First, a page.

Twelve Monogram Egg
Hillwood Mansion, Icon Room
Fabergé (firm); Perkhin, Mikhail (workmaster)
RUSSIA: Saint Petersburg
Gold, champlevé enamel, diamonds, satin
H. 3 1/8 in., W. 2 3/16 in.
In 1885, Alexander III initiated the custom of presenting his wife, Maria Fedorovna, with a Fabergé egg each Easter. Beginning with this particular egg, Alexander III's son, Nicholas II, continued the family tradition each Easter by giving an egg to both his mother, Maria Federovna, and his wife, Alexandra. Rows of diamonds divide the egg into twelve panels. The crowned ciphers of Alexander III and Maria Fedorovna, set in diamonds, provide a simple yet elegant decoration against the dark blue enamel. Only under high magnification is it possible to notice the champlevé enamel technique. Areas for the enamel were carved out of the gold, leaving the thin red-gold ribs that form the foliate design. To the naked eye, it appears that the gold design was painted on the ovoid surface.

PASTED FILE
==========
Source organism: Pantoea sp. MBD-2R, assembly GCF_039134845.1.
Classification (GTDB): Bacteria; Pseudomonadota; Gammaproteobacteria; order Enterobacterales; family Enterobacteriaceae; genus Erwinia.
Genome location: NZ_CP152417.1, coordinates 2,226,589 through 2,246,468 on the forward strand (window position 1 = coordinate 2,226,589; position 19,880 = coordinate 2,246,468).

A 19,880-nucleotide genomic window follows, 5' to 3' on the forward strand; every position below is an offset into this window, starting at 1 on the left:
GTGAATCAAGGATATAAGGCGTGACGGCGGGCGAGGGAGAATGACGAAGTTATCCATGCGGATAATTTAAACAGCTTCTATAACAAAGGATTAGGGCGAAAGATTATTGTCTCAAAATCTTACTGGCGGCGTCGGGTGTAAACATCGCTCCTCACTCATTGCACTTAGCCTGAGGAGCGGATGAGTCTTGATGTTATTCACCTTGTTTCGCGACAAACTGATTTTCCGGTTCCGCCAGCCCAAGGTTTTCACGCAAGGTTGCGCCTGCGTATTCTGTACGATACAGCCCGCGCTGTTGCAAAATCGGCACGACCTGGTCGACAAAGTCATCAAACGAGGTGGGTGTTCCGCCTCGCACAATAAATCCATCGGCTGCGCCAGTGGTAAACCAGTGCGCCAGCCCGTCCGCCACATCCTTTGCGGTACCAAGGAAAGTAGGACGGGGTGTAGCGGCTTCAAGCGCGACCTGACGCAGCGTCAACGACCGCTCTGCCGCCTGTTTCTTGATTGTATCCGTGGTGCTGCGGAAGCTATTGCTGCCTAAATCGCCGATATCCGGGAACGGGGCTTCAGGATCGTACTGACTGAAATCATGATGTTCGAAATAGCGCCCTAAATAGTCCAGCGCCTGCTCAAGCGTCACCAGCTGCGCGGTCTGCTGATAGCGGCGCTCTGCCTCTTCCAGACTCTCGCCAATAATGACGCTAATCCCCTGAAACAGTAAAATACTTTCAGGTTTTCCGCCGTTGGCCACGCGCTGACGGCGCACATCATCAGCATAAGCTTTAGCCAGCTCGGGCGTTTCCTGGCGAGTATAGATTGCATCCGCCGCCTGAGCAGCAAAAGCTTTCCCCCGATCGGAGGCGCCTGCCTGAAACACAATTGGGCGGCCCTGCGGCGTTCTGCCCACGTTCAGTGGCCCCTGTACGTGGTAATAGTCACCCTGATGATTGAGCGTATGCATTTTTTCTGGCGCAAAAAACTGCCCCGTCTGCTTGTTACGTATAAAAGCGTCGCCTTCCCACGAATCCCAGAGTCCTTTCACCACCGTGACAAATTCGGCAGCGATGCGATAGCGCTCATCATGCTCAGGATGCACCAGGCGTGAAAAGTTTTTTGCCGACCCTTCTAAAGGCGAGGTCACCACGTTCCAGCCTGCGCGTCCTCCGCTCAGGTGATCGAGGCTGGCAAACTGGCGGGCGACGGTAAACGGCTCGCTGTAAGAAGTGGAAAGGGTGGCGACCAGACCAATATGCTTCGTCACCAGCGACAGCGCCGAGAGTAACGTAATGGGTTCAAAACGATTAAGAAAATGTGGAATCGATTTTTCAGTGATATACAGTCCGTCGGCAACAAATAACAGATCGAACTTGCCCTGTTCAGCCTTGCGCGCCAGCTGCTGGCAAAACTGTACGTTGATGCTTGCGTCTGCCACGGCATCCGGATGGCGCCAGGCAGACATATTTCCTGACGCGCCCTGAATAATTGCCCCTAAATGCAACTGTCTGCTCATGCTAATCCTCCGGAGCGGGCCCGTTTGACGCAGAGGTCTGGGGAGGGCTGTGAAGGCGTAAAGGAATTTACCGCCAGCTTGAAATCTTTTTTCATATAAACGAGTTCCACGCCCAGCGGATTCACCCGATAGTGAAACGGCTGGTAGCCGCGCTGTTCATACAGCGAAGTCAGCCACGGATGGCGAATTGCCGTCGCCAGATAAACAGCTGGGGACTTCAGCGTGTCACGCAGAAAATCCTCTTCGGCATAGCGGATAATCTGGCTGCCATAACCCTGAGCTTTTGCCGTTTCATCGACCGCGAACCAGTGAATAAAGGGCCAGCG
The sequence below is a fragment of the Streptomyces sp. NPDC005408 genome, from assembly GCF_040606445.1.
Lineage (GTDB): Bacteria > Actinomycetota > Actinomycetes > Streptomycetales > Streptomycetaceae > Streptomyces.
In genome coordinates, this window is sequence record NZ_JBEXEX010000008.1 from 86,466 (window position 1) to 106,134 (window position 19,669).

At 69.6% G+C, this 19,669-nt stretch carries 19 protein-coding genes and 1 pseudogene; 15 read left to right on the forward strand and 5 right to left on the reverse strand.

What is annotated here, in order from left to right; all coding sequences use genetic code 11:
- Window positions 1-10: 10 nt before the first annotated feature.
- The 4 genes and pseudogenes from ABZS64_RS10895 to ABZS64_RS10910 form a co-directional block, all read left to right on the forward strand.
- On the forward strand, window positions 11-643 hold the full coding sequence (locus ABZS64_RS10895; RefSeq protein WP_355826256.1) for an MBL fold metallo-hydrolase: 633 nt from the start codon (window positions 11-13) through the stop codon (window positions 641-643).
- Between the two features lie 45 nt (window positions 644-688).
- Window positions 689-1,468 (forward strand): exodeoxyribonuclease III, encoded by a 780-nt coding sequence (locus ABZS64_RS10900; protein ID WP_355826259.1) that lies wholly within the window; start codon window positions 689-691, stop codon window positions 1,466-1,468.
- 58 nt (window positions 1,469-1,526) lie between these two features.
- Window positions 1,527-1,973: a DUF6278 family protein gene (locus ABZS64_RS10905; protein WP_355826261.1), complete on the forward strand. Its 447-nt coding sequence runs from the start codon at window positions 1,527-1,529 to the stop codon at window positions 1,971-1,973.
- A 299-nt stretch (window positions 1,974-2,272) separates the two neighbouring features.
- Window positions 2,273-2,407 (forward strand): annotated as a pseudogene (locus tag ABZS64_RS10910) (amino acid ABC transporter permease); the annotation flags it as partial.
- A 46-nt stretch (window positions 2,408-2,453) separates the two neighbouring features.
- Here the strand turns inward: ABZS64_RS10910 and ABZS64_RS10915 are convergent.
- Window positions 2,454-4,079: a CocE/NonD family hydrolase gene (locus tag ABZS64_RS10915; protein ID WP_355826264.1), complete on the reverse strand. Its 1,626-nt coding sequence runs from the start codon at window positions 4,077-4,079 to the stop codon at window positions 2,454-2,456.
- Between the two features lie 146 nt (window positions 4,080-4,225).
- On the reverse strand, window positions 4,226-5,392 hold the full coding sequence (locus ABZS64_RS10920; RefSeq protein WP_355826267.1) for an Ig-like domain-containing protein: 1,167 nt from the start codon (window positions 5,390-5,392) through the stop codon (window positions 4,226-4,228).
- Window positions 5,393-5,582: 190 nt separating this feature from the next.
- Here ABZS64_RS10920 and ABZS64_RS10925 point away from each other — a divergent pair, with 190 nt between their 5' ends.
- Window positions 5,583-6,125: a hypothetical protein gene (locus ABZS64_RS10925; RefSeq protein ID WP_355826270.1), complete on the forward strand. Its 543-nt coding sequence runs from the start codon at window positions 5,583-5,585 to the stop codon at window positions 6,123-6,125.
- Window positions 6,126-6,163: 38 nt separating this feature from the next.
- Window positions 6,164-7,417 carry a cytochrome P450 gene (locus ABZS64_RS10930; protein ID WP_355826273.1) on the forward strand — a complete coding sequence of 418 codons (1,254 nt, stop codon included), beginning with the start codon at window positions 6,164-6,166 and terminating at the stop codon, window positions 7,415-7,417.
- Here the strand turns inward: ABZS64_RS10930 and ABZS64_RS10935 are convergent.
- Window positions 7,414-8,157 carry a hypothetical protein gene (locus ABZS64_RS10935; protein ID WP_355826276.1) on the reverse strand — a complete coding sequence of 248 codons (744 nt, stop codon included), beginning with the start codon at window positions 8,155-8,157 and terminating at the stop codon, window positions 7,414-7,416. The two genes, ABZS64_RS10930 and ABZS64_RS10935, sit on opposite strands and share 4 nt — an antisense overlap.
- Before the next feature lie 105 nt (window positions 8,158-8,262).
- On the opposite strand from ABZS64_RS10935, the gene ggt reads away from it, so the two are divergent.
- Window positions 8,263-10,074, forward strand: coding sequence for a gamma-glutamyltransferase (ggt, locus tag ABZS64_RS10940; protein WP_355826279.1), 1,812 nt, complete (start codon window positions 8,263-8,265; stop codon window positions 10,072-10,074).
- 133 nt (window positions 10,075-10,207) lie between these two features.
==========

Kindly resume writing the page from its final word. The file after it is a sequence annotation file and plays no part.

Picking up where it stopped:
Bequest of Marjorie Merriweather Post, 1973